Prepare to sit yourselves down and strap in for the high octane, electrifying world of…warehouse logistics!

Admittedly, despite a theme that could’ve easily found itself the punchline of a joke from The IT Crowd, Curious Cargo is a concise, lightweight exercise more nuanced than initially appears.

The game takes place at an undisclosed warehouse probably operating just this side of legal. But your fascination isn’t with the materials themselves, their purpose, or the destinations thereof. Instead, it’s all about their manufacturing and distribution.

Over the course of the game, both players operate their own gridded warehouse, complete with a handful of production machines and 10 loading & receiving bays on each side of the board. Your primary goal, essentially, is to be the most productive at shipping out your goods while trying to receive goods from your opponent.

Unlike actual shipping logistics, the rules to Curious Cargo are remarkably concise. Accomplishing your goal, on the other hand, is a bit trickier.

Operating in dual phase rounds, the first part consists of drawing and / or playing pipeline tiles to your warehouse. Pipelines are either red or blue, denoting the two types of goods you’re working with, and while you have ample freedom to place, rotate, and overlap these tiles – lending to a fair amount of spatial processing – your goal is pretty basic: complete pipelines of the same color from your machines your loading bays. Then, players have the chance to summon trucks of varying sizes to the shipping side of either board; should that push an existing truck off your board, it drives on over to the other player. If one of your pipelines connects to an empty truck space on your shipping side, you get to ship out a good of that color. Connecting a pipeline to a matching good on the receiving side lets you collect that good instead. Both are beneficial and can provide VP. Such is the way of commerce.

Although there’s some randomness to the tile and card draws, Curious Cargo appeals to Strikers so because beneath its dry veneer is a quick but rich game with an interconnected and even symbiotic relationship between achieving your own goals and disrupting the other player. In this game, they are often two sides of the same coin. In Curious Cargo timed interference with your competition isn’t personal, just business. And they’re perfectly fine with that.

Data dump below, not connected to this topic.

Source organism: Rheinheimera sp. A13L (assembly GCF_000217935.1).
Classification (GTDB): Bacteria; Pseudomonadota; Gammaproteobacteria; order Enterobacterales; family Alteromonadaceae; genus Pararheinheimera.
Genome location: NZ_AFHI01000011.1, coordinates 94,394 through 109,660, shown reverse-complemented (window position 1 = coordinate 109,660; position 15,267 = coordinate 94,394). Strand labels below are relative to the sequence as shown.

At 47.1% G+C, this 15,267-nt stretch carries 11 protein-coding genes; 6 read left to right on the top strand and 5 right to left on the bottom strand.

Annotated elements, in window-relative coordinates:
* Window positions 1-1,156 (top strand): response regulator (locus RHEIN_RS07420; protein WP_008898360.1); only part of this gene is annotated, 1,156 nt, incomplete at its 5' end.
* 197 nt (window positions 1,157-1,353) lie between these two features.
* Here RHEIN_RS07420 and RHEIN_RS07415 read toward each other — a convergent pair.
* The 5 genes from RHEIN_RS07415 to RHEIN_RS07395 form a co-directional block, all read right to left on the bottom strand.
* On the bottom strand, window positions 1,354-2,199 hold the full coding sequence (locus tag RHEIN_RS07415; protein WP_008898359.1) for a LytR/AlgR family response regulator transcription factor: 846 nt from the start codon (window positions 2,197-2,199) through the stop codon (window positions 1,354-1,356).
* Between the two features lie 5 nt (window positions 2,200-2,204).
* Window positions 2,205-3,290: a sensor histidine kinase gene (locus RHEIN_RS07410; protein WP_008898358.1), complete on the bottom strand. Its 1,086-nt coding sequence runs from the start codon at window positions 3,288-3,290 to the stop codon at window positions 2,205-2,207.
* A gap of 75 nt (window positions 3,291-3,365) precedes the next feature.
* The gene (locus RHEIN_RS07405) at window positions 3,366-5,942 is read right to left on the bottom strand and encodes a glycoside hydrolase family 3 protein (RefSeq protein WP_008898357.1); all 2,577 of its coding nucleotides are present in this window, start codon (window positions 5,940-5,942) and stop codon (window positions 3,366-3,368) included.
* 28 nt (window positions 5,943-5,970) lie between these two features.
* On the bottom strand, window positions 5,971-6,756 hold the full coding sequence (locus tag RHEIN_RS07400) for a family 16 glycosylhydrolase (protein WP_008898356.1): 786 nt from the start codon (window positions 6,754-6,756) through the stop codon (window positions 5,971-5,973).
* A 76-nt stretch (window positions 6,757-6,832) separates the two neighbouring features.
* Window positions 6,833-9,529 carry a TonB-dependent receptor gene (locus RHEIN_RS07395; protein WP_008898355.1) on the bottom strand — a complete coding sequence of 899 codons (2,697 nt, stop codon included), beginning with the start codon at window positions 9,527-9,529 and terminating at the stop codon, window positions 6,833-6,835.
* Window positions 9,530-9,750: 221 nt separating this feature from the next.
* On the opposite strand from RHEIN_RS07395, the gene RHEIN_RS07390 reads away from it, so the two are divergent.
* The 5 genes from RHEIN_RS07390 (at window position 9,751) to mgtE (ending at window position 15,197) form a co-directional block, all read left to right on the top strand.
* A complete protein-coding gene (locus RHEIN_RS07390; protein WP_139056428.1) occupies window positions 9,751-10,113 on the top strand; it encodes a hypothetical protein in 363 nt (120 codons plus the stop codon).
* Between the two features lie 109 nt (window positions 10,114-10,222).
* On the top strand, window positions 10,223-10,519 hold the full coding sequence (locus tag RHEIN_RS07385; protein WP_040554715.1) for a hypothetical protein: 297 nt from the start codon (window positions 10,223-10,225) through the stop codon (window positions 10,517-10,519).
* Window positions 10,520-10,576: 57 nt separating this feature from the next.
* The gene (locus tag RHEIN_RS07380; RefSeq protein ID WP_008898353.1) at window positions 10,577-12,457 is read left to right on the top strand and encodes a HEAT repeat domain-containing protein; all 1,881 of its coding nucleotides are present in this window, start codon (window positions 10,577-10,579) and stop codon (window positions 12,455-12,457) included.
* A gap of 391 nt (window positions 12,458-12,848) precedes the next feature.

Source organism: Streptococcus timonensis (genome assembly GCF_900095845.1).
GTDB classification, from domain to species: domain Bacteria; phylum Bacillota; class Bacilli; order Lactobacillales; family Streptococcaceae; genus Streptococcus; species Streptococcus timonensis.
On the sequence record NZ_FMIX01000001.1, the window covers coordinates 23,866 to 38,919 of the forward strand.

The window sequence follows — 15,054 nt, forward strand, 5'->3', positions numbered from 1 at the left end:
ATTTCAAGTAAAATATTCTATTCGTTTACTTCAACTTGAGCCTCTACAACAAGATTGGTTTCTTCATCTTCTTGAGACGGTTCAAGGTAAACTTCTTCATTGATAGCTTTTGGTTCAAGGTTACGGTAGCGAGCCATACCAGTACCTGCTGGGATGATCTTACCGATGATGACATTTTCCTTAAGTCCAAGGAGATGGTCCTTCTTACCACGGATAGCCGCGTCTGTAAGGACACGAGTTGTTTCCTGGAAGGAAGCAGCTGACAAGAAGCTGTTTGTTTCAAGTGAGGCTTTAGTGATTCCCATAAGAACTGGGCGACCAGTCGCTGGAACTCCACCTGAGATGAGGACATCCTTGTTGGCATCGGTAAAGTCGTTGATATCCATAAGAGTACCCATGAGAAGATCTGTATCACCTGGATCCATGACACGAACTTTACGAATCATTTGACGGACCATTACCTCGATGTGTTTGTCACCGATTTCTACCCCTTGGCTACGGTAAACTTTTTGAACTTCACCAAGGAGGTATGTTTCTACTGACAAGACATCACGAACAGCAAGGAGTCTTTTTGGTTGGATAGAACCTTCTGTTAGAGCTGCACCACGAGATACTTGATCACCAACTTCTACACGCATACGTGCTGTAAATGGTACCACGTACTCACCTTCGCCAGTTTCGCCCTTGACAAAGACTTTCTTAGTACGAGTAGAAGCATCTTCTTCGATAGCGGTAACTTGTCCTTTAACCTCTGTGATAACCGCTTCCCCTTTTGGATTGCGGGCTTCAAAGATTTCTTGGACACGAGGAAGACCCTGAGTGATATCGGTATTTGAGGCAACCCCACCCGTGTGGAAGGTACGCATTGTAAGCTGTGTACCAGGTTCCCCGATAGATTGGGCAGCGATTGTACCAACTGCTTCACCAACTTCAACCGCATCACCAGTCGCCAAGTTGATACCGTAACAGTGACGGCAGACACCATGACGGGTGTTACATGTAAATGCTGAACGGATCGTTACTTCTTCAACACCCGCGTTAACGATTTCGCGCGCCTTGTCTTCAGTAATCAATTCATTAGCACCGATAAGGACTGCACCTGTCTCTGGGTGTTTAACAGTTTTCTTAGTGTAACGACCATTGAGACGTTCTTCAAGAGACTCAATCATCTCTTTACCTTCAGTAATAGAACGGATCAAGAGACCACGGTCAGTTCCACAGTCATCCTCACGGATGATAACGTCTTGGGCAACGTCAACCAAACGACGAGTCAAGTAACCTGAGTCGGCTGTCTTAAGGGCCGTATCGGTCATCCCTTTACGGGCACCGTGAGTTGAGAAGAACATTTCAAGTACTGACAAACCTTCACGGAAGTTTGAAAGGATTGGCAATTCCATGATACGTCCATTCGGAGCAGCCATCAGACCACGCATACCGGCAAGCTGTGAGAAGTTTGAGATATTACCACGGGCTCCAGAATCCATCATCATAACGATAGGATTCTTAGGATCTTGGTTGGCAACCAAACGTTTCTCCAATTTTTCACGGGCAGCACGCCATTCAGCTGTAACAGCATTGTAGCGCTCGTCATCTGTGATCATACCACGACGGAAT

Number Four: Imperial Struggle

Publisher: GMT Games | Players: 2 | Play Time: 120-240 Minutes

One of the few overarching characteristics to Strikers as a group is that they generally eschew lengthy and complex games because it often allows for opponents to catch up or have their efforts undermined by the culmination of some long simmering master counterstroke. Simply put, they prefer the battle over the war.

So if there were any puzzlement over how one of their top games of the year is a 3 hour wargame of imperial conquest, it would be justified.

Though it bears the looks and trappings of one, the truth is at its heart Imperial Struggle is not actually a wargame, nor is it focused on military domination.

It is, largely, just an expansive area majority game.

Designed by the same duo as 2005’s Twilight Struggle (judged among many in board gaming to be among the best games ever made) and billed as a slightly more complex successor, Imperial Struggle is set over the span of nearly 100 years, from the start of the 18th century to the start of the French Revolution. It pits two players, as France and Britain, against one another across decades of conflict and upheaval. Through the use action tokens and TS-style event cards, players spend six rounds, briefly interspersed with four major war resolutions, focusing on extending influence into territories across three continents.